We dive into music making with open source tools, field recordings, and "found" sounds.
In the world of digital audio workstations, the project that brings a bunch of modular technology and binds them together nice and neatly for users is the Linux Multimedia Studio, better known as LMMS.
Audiophile Chris Hermansen explains the benefits of a two-sound-card setup for Linux music listening.
Linux-loving audiophile Chris Hermansen explains the benefits of lossless audio formats, and why he ultimately chose FLAC for audio.
Those of us who are concerned about software freedom should prefer completely free formats like Ogg Vorbis (lossy) and FLAC (lossless, compressed). We should particularly avoid file formats that include options for digital rights management (DRM). In theory, one might think that DRM is just a... Read more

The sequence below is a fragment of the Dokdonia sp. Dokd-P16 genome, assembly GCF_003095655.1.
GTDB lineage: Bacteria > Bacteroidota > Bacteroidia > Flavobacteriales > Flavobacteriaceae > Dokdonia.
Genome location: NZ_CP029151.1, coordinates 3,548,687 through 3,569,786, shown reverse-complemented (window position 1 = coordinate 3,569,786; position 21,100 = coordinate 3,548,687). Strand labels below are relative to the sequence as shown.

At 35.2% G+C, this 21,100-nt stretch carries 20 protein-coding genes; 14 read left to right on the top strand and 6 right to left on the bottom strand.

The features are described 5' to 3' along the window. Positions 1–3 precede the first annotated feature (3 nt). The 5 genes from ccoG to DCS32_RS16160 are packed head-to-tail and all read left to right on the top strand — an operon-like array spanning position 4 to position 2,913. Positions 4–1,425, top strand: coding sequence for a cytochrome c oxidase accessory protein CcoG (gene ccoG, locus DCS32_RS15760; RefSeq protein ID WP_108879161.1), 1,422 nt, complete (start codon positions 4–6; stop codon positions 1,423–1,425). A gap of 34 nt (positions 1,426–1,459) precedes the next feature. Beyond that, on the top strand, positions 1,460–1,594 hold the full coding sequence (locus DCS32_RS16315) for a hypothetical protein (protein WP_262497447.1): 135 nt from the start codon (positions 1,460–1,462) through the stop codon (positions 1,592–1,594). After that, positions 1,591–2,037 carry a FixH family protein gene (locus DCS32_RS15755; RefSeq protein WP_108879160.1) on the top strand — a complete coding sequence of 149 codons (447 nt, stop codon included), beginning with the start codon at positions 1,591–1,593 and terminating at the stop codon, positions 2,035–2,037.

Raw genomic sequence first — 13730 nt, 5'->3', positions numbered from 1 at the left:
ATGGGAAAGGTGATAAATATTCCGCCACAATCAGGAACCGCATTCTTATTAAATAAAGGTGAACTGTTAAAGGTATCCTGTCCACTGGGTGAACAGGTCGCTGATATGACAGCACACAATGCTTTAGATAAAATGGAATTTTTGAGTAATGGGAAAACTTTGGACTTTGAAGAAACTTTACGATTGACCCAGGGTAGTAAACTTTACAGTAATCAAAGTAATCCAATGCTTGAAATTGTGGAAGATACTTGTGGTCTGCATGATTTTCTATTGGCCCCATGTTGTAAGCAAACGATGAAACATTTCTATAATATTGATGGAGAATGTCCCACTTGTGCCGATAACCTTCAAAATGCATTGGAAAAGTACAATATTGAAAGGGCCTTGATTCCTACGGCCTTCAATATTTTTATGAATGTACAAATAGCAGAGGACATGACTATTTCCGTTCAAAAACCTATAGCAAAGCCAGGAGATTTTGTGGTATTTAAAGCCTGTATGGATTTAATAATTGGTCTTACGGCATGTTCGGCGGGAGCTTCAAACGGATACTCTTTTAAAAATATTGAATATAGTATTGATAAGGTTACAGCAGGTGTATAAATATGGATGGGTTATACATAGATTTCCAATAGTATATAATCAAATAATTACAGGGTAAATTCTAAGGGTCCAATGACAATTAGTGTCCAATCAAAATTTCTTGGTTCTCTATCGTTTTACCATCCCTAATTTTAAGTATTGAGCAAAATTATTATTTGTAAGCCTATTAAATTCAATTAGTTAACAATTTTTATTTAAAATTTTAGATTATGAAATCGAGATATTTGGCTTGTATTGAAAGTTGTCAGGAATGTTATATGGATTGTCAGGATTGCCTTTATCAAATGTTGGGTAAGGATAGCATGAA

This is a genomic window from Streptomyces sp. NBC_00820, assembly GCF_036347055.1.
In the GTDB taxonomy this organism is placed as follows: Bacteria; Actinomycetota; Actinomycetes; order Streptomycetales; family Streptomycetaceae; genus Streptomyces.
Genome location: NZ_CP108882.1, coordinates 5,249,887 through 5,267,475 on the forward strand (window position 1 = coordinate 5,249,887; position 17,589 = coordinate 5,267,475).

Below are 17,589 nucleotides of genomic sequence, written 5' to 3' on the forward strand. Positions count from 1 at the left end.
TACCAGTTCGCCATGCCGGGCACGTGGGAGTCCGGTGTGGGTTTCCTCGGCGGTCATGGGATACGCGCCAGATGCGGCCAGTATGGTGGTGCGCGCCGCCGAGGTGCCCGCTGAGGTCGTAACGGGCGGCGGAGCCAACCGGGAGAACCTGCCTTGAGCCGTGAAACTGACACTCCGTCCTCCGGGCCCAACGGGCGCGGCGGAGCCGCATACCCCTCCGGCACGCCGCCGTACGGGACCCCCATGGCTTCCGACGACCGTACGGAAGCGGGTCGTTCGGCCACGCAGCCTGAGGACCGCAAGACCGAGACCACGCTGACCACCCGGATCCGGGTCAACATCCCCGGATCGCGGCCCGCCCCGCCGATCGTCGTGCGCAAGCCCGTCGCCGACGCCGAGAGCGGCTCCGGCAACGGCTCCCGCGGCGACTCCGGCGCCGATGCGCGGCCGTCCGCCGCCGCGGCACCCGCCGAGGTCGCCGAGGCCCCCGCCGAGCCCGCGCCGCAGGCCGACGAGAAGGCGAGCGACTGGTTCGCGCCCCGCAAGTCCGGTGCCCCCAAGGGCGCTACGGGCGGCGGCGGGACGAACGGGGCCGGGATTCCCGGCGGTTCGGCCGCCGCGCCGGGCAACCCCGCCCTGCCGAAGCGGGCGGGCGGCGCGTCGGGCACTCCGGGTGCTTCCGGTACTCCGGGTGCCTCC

Using Audacity, you can quickly clean up audio file so that any background noise becomes tolerable.
On Gordon Haff's blog, Connections, the senior cloud evangelist for Red Hat talked with Simon Phipps, the president of the Open Source Initiative about U.S. software patent cases and the United Kingdom's decision to make ODF its official document format.
Traditionally, the film editing process was regimented and compartmentalized. The assistant editors helped organize footage, the editor cut the picture, a sound engineer mixed the sound tracks, and a music composer provided the score. In today's quickly evolving landscape of film production, these... Read more
When people think "free and open source software," a lot of different programs come to mind. One may think of Mozilla's popular Firefox browser, which is for many the first free software package they've used. The Linux kernel, which powers everything from phones to the world's fastest... Read more